Forster on Richard Sherman: “I’ve been a great admirer of the Sherman Brothers–obviously their work speaks for itself. I asked early on if Richard Sherman would be willing to write a song. I just wanted one song, because as an attribute of the history of Disney and Winnie the Pooh…and then he said ‘absolutely’ and suddenly he wrote three songs! And he obviously wrote the first song, when Christopher Robin leaves, and the other two songs I loved so much and I couldn’t really figure out where to put them…so I thought at the end, which wasn’t originally in the script, that I said ‘you know, we just should finally have a scene that they’re all on vacation, and you see all the employees, they’re finally doing nothing and on vacation–all the hoi polloi as Mark Gatiss’ character says–on the beach, with the gramophones and cider. And then when we’re there, why don’t we have a piano there and have Richard Sherman play the piano? And unfortunately, he wasn’t able to travel at the time to England, so I had our second AD who was in his 70s…I said ‘why don’t you sit there and play the piano?’ And he said ‘no, I don’t know how to play the piano.’ And I said ‘just pretend.’ And then ultimately, we got back to here and I had Richard Sherman sing the song and basically put his head on the second AD’s head…but so the second AD can’t play the piano, so I now have Richard Sherman sitting on the beach and the guy’s just playing [mimes pounding on the piano keys] So Richard Sherman hasn’t seen the movie yet, when he sees himself singing, but doing [more mime], I hope he will not be ‘oh my God, what am I doing?’
‘So I just love that song and wanted Richard Sherman to sing that song on the beach, and then the third song ultimately, it’s also Richard Sherman singing, live performing just him in the studio, and it’s just beautiful.”
Cummings on resuming the role of Tigger after the initial casting of Chris O’Dowd: “You know, it was a surprise–it took some wind out of my sails, but like the song says, you put one foot in front of the other…it’s all you can do anyways. I think what happened–because my 13 year-old and I saw it–and she just didn’t know…and I think what happened was you just get used to a sound, a voice, an attitude, and in this case it was decades old. And I think they just said ‘well gosh, this is such a wonderful project…we don’t want to introduce such a radically new wrinkle maybe, and maybe we just go back with something that everybody’s gonna glom onto, and something that they’ve heard.’ And next thing I know, they’re bringing in the Tigger lines and I hope it worked.”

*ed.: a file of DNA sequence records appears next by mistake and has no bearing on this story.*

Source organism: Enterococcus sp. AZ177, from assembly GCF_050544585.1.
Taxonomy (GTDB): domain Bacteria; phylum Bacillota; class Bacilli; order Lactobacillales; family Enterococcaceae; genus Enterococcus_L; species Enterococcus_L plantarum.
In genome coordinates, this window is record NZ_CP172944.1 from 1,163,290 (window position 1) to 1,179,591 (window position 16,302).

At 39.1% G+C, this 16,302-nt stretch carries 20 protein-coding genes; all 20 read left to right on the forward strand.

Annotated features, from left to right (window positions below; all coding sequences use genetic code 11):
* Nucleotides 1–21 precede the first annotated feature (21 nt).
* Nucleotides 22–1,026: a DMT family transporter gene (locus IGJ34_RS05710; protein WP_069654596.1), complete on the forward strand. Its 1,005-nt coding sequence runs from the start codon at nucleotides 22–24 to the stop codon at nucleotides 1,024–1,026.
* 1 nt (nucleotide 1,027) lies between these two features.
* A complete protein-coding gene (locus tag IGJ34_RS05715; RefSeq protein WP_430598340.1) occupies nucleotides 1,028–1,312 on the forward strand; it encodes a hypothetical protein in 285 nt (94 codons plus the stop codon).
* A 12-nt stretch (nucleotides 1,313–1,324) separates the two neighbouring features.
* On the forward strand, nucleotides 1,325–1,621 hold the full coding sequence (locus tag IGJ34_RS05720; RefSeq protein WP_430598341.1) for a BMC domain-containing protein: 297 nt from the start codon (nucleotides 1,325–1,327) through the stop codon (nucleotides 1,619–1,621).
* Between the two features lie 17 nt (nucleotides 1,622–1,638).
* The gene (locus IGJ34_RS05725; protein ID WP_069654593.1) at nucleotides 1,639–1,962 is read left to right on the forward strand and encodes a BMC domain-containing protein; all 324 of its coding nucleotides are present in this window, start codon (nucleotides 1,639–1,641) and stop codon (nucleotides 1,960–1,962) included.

Previously, Jim Cummings had been kind enough to spend a few minutes with AllEars answering even more questions.
On getting started with Pooh: “Back in 1987, I had really just broke into the business, and some genius had the idea to bring back good old Winnie the Pooh from the 60s and I was there at the right time, thank goodness. I auditioned with everyone else–I understand people like Burgess Meredith auditioned and E.G. Marshall, which was kind of amazing.”
On taking on a famous character: “…For the past 33 years it’s been a bigger presence than it was in 1987. In 1987, he hadn’t been around for 20 years. I mean, they had made three shorts, and that was it. Actually Disney Channel had ‘Welcome to Pooh Corner,’ but that was folks in costumes and it wasn’t the same, obviously. So it wasn’t really daunting because it wasn’t there at the time. It would probably be daunting to take over now, but too late. They’re already stuck with me.”
On preparing for voice acting similarly to live acting: “Oh yeah, that’s the way I do it. I played Captain Hook in a play when my daughter Raleigh was younger–she would draft me to be in plays in children’s theater out in Thousand Oaks–and instead of going with a classic Captain Hook, I played him as Don Karnage from ‘Tailspin.’ ‘I am a pirate, you know, it was too amazing…I going to gets you Peter Pans!’ People just ate it up, it was so funny. I credit Chuck McCann with that idea, the late, great, Chuck McCann. He said ‘kid, you gotta do your Don Karnage. Don’t do that Brit. Everybody expects the Brit. Give ’em some Karnage.”
On voicing Pooh in the parks: “That’s me. My kids have a little mini-tradition…they’ll end up at Disneyland and they’ll be all ‘ok Dad, guess where we are?’ They’ll hold up their phone and I’ll hear myself going ‘hoo hoo hoo hoo!’ on the ride or whatever and I’ll say ‘let me guess: You’re on the Winnie the Pooh ride.'”
On his favorite ride: “My favorite one right now is…I’m going to mess the name up…Flight of the Phoenix? [Flight of Passage] In Pandora, at Disney World. That’s crazy good! I could live on that ride. It’s amazing.”
Disney’s “Christopher Robin” will be released nationwide August 3, 2018.